Kilograms to Cups Conversion Calculator

Enter the weight in kilograms below to calculate the volume in cups.

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Result in Cups:

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1 kg = 4.226752838 c
1 kg ≈ 4 1/4 c

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How to Convert Kilograms to Cups

Since kilograms are a unit of mass and cups are a unit of volume, which are different physical quantities, we need to know one more physical quantity of the ingredient or substance to convert between them. In this case, we need to account for the density of the substance whenever we do a conversion.

Therefore, to convert between kilograms and cups of an ingredient or substance, we must either multiply or divide by its density, depending on which direction we are performing the conversion.

Kilograms to Cups Formula

To convert a measurement in kilograms to cups, divide the weight by the density of the ingredient or material. Note that in order for this to work, the density must be in kilograms per cup (kg/c).

If the density is given in grams per milliliter (g/mL), then first divide 4.2268 by the density to convert to kg/c.

For a density given in g/mL, you can use this simple formula to convert:

cups = kilograms × 4.2268 / density

Thus, the volume in cups is equal to the weight in kilograms times 4.2268 divided by the density of the ingredient, substance, or material.

For example, here's how to convert 5 kilograms to cups for an ingredient with a density of 0.7 g/mL.
cups = 5 kg × 4.2268 / 0.7 g/mL = 30.1911 c

When to Convert Kilograms to Cups

Kilograms and cups are both commonly used to measure cooking ingredients.

For cooking applications, most chefs suggest measuring dry ingredients by weight rather than volume to improve accuracy in the measurements.[1] The density of dry ingredients can vary for a variety of reasons, such as compaction and clumping.

The best way to ensure an accurate conversion is to use a scale. When a scale is not available, a calculator like the one above is a good way to estimate the weight to volume conversion.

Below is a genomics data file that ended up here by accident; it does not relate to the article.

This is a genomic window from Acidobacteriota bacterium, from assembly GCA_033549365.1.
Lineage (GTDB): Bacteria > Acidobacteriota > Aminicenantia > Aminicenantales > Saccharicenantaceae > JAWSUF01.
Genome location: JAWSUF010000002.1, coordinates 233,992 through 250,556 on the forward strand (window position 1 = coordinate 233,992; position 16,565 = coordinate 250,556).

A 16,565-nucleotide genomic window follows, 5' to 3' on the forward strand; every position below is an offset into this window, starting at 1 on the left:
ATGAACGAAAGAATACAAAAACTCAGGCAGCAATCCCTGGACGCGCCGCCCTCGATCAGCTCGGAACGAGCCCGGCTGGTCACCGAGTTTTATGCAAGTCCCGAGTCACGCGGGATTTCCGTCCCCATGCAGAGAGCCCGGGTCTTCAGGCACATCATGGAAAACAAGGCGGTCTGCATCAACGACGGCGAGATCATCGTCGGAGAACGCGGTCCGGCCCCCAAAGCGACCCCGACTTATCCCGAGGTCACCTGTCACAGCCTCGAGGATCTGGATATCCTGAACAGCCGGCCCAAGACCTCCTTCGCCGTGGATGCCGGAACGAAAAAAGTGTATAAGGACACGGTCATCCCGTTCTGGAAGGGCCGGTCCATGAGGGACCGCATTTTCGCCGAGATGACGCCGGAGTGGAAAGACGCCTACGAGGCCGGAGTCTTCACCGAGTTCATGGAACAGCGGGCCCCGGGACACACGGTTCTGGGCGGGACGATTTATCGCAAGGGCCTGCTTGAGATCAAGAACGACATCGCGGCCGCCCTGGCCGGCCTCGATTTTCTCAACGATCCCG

Another useful application of weight and volume conversions is chemistry. When performing chemical reactions by combining separate chemicals to produce a new chemical, one must know the exact amount of each chemical to add in order to maximize the yield of the reaction.

It is common to mix powdered chemicals with liquid, or aqueous, chemicals, and this is where it becomes very useful to convert between weights and volumes.[2]

A third application of weight and volume conversions is when shipping freight when calculating the volumetric weight for cargo and packages. Trucks, ships, and airplanes are limited in the amount of weight or volume they can transport, so if one of those quantities is known, but the limitation is on the other, then it becomes necessary to convert between the two so as not to overload the shipping vehicle.

Keep reading to learn more about each unit of measure.

How Many Cups Are in a Kilogram?

The actual volume of a kilogram will vary depending on the density of the material. The table below shows how many cups of various wet and dry ingredients are in a kilogram.

Kilogram measurements converted to cups for commonly used cooking and baking ingredients.
Weight in Kilograms: Volume in Cups of:
Water Milk Cooking Oil All Purpose Flour Granulated Sugar
1 kg 4.2268 c 4.1036 c 4.8031 c 7.9901 c 5 c
2 kg 8.4535 c 8.2073 c 9.6063 c 15.98 c 10 c
3 kg 12.68 c 12.31 c 14.41 c 23.97 c 15 c
4 kg 16.91 c 16.41 c 19.21 c 31.96 c 20 c
5 kg 21.13 c 20.52 c 24.02 c 39.95 c 25 c
6 kg 25.36 c 24.62 c 28.82 c 47.94 c 30 c
7 kg 29.59 c 28.73 c 33.62 c 55.93 c 35 c
8 kg 33.81 c 32.83 c 38.43 c 63.92 c 40 c
9 kg 38.04 c 36.93 c 43.23 c 71.91 c 45 c
10 kg 42.27 c 41.04 c 48.03 c 79.9 c 50 c
11 kg 46.49 c 45.14 c 52.83 c 87.89 c 55 c
12 kg 50.72 c 49.24 c 57.64 c 95.88 c 60 c